Inspired by The Atlantic Wire’s What I Read series that asks interesting people to describe their “media diets,” this page is a quick summary of the sources of news and commentary I encounter on a regular basis.
I post this since being explicit here about what sources I regularly partake in forces me to be more aware of how diverse (or un-diverse) these sources are. I’m a big fan of hearing multiple perspectives on something, but I often find myself inadvertently falling into a filter bubble of my own design.
I read Google News several times per day. In addition to the national and international headlines, I also have Google News collect local news as well as any education-related news that has been published that day.
I listen to about 10 minutes of NPR on my commutes to and from work each day (except during the 15-16 school year, when my “commute” involves a peaceful one mile walk across the Charles River.)
At least weekly (and usually lots of times per week):
I’m usually participating in several Coursera courses (and in 15-16, lots of in-person courses).
I use Feedly (in place of Google Reader, may it rest in peace) to collect the the newest work from a wide variety of sources.
There are a number of writers for whom I use Feedly to read everything they post (or least almost everything). For example:
- Dan Meyer, who currently has the strongest vision for improved math education of anyone I have ever read.
- Math With Bad Drawings which has great insight on lots of things I like to think about, presented in a particularly engaging way!
- FiveThirtyEight (everything except the sports stuff).
I also have a huge “Sometimes” Feedly which follows posts from ~90 sources on a wide variety of topics that I read when I have extra time. This includes lots of stuff about education, Seth Godin, lots of stuff about economics, Nick Kristof, lots of stuff about community development, Chalkbeat Tennessee, blogs for lots of organizations I like, and lots of other stuff. When this gets to around 200 articles in the queue, I usually mark all as read and start fresh.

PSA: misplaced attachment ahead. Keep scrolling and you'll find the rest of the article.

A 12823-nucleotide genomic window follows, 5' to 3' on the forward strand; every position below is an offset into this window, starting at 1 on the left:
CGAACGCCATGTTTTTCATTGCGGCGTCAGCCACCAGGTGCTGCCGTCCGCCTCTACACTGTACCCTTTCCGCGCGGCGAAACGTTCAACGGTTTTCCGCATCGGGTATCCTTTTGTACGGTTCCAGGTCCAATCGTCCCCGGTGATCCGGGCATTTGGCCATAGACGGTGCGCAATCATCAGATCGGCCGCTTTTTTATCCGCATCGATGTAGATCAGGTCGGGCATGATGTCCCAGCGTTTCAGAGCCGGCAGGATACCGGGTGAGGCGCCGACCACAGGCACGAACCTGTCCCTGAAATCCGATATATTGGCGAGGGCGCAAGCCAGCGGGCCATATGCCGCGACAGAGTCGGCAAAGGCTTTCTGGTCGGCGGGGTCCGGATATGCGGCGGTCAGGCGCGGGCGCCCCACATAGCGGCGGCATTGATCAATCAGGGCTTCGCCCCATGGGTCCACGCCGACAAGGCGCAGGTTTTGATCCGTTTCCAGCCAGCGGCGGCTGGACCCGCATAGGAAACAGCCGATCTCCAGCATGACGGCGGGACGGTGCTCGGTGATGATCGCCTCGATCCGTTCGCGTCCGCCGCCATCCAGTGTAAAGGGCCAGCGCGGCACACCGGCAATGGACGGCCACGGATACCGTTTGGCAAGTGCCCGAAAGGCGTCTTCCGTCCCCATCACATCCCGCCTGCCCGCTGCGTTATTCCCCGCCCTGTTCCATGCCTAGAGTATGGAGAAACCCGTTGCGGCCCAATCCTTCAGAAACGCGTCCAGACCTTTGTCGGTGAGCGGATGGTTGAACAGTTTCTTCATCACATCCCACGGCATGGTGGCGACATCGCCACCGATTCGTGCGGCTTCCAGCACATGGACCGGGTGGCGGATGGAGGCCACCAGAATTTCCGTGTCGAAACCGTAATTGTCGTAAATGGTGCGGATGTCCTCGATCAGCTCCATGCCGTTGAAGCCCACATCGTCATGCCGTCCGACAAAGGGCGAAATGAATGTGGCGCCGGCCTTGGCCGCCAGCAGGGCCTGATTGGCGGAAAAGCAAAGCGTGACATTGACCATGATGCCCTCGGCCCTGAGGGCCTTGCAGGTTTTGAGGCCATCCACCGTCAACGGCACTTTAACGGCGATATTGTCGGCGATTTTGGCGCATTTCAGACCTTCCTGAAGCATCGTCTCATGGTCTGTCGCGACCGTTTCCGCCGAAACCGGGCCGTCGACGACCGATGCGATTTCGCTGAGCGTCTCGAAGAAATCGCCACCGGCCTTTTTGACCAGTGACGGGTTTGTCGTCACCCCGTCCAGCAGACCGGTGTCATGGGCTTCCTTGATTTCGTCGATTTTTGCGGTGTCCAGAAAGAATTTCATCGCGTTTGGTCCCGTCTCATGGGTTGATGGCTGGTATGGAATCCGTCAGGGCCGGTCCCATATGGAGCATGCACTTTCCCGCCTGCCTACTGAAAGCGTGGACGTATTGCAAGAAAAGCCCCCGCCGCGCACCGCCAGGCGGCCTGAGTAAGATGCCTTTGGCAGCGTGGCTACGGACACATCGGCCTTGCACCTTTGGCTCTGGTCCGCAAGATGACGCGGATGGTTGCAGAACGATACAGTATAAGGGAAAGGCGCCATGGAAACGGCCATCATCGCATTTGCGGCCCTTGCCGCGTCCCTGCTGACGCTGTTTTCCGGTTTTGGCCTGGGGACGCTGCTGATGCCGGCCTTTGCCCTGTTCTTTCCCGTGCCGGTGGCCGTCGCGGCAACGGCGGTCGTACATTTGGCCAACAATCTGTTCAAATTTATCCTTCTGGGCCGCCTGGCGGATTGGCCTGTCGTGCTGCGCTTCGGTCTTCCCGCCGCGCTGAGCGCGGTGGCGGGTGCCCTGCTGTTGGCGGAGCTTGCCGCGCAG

I usually keep up pretty well with John Oliver’s Last Week Tonight, usually via clips posted online.
I “like” the Facebook pages of scores of interesting people and organizations (at last check, I was up to about 400, some of which aren’t very active) and I read many articles posted by them and by other Facebook friends each day.
Some notable ones I tend to enjoy the most: Ashoka (and it’s offshoots related to empathy and changemaker education in college and high school), Brain Pickings, I fucking love science, and a WIDE variety of education reform pages (from TFA/Michelle Rhee’s Students First to Sir Ken Robinson to the NEA to a bunch of teachers opposing testing/NCLB/Race to the Top and everything in between). MindShift (by KQED) posts some great innovative education stuff. CityLab from The Atlantic does a good job at pushing me to think about how cities work (and how they can work better).
When I come across an interesting article posted by one of these sources or by another friend, if I don’t have time to read it (or I’m just not in the mood), I save it Pocket to read later. When I have some extra time, I go through my Pocket queue and read articles I have saved.
Also, as I’m reading any article, if I see an interesting link that I want to explore more later, I also immediately save it to Pocket. I usually have about two weeks worth of stuff in Pocket at any given time, so it will usually be about two weeks before I read whatever new things I save there. Interestingly, if I am reading an article and save some links from that article, when I read those links ~two weeks later, it helps me think about that topic again, instead of just forgetting about it after reading the original article two weeks prior. I think this helps me learn and think about things more deeply.
Audio Podcasts (while working out and during long car trips):
Slate Political Gabfest, Freakonomics, This American Life, EconTalk, Intelligence Squared (“Oxford-style debates on America’s shores”), Storycorps, and few other smaller ones.
The Billionaire Who Wasn’t by Conor O’Clery
Leadership Without Easy Answers by Ronald Heifetz
Nickel and Dimed by Barbara Ehrenreich
Try following @numberphile. That will lead to a few interesting things. (Also allmyforeparents.blogspot.com )